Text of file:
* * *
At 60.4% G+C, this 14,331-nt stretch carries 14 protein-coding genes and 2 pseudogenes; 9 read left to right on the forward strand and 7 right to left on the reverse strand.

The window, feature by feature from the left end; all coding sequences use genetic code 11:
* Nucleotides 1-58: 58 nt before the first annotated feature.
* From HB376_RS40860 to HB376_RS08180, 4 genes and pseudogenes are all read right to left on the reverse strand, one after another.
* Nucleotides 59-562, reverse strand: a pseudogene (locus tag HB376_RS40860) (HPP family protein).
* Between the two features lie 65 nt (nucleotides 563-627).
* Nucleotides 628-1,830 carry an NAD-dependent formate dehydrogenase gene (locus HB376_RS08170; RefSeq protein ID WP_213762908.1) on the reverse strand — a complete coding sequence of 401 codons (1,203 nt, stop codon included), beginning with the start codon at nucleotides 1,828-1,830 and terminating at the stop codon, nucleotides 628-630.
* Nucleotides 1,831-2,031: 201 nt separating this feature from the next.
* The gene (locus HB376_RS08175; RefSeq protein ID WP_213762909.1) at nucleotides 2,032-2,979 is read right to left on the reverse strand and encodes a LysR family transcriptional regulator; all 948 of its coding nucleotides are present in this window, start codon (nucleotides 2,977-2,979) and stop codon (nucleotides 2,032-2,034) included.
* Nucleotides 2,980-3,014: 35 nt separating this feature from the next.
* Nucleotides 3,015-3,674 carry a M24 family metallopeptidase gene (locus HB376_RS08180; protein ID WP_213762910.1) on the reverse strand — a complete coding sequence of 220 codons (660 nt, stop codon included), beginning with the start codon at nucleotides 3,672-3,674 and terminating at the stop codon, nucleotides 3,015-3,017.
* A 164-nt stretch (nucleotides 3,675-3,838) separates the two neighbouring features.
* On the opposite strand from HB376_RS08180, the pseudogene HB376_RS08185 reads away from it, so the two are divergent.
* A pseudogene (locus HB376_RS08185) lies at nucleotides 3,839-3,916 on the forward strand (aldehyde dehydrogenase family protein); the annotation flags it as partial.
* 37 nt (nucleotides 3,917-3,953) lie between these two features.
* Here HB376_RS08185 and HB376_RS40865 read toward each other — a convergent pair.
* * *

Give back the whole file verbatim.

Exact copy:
At 60.4% G+C, this 14,331-nt stretch carries 14 protein-coding genes and 2 pseudogenes; 9 read left to right on the forward strand and 7 right to left on the reverse strand.

The window, feature by feature from the left end; all coding sequences use genetic code 11:
* Nucleotides 1-58: 58 nt before the first annotated feature.
* From HB376_RS40860 to HB376_RS08180, 4 genes and pseudogenes are all read right to left on the reverse strand, one after another.
* Nucleotides 59-562, reverse strand: a pseudogene (locus tag HB376_RS40860) (HPP family protein).
* Between the two features lie 65 nt (nucleotides 563-627).
* Nucleotides 628-1,830 carry an NAD-dependent formate dehydrogenase gene (locus HB376_RS08170; RefSeq protein ID WP_213762908.1) on the reverse strand — a complete coding sequence of 401 codons (1,203 nt, stop codon included), beginning with the start codon at nucleotides 1,828-1,830 and terminating at the stop codon, nucleotides 628-630.
* Nucleotides 1,831-2,031: 201 nt separating this feature from the next.
* The gene (locus HB376_RS08175; RefSeq protein ID WP_213762909.1) at nucleotides 2,032-2,979 is read right to left on the reverse strand and encodes a LysR family transcriptional regulator; all 948 of its coding nucleotides are present in this window, start codon (nucleotides 2,977-2,979) and stop codon (nucleotides 2,032-2,034) included.
* Nucleotides 2,980-3,014: 35 nt separating this feature from the next.
* Nucleotides 3,015-3,674 carry a M24 family metallopeptidase gene (locus HB376_RS08180; protein ID WP_213762910.1) on the reverse strand — a complete coding sequence of 220 codons (660 nt, stop codon included), beginning with the start codon at nucleotides 3,672-3,674 and terminating at the stop codon, nucleotides 3,015-3,017.
* A 164-nt stretch (nucleotides 3,675-3,838) separates the two neighbouring features.
* On the opposite strand from HB376_RS08180, the pseudogene HB376_RS08185 reads away from it, so the two are divergent.
* A pseudogene (locus HB376_RS08185) lies at nucleotides 3,839-3,916 on the forward strand (aldehyde dehydrogenase family protein); the annotation flags it as partial.
* 37 nt (nucleotides 3,917-3,953) lie between these two features.
* Here HB376_RS08185 and HB376_RS40865 read toward each other — a convergent pair.